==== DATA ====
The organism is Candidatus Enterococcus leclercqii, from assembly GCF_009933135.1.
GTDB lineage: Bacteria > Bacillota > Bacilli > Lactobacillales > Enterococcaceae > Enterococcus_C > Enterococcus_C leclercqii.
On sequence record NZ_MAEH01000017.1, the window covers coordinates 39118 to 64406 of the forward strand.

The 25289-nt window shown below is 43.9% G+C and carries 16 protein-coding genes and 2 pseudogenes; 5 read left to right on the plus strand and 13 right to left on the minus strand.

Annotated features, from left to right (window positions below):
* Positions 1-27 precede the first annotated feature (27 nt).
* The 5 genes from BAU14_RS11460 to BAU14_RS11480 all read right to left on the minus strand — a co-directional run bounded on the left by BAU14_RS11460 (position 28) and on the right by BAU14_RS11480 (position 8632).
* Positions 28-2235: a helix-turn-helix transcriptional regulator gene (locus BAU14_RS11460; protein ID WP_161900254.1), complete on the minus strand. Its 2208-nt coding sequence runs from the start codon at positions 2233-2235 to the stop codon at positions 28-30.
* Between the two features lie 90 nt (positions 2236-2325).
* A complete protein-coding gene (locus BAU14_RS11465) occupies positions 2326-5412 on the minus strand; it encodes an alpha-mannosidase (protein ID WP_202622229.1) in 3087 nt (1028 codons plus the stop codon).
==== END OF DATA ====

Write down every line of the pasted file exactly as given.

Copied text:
The organism is Candidatus Enterococcus leclercqii, from assembly GCF_009933135.1.
GTDB lineage: Bacteria > Bacillota > Bacilli > Lactobacillales > Enterococcaceae > Enterococcus_C > Enterococcus_C leclercqii.
On sequence record NZ_MAEH01000017.1, the window covers coordinates 39118 to 64406 of the forward strand.

The 25289-nt window shown below is 43.9% G+C and carries 16 protein-coding genes and 2 pseudogenes; 5 read left to right on the plus strand and 13 right to left on the minus strand.

Annotated features, from left to right (window positions below):
* Positions 1-27 precede the first annotated feature (27 nt).
* The 5 genes from BAU14_RS11460 to BAU14_RS11480 all read right to left on the minus strand — a co-directional run bounded on the left by BAU14_RS11460 (position 28) and on the right by BAU14_RS11480 (position 8632).
* Positions 28-2235: a helix-turn-helix transcriptional regulator gene (locus BAU14_RS11460; protein ID WP_161900254.1), complete on the minus strand. Its 2208-nt coding sequence runs from the start codon at positions 2233-2235 to the stop codon at positions 28-30.
* Between the two features lie 90 nt (positions 2236-2325).
* A complete protein-coding gene (locus BAU14_RS11465) occupies positions 2326-5412 on the minus strand; it encodes an alpha-mannosidase (protein ID WP_202622229.1) in 3087 nt (1028 codons plus the stop codon).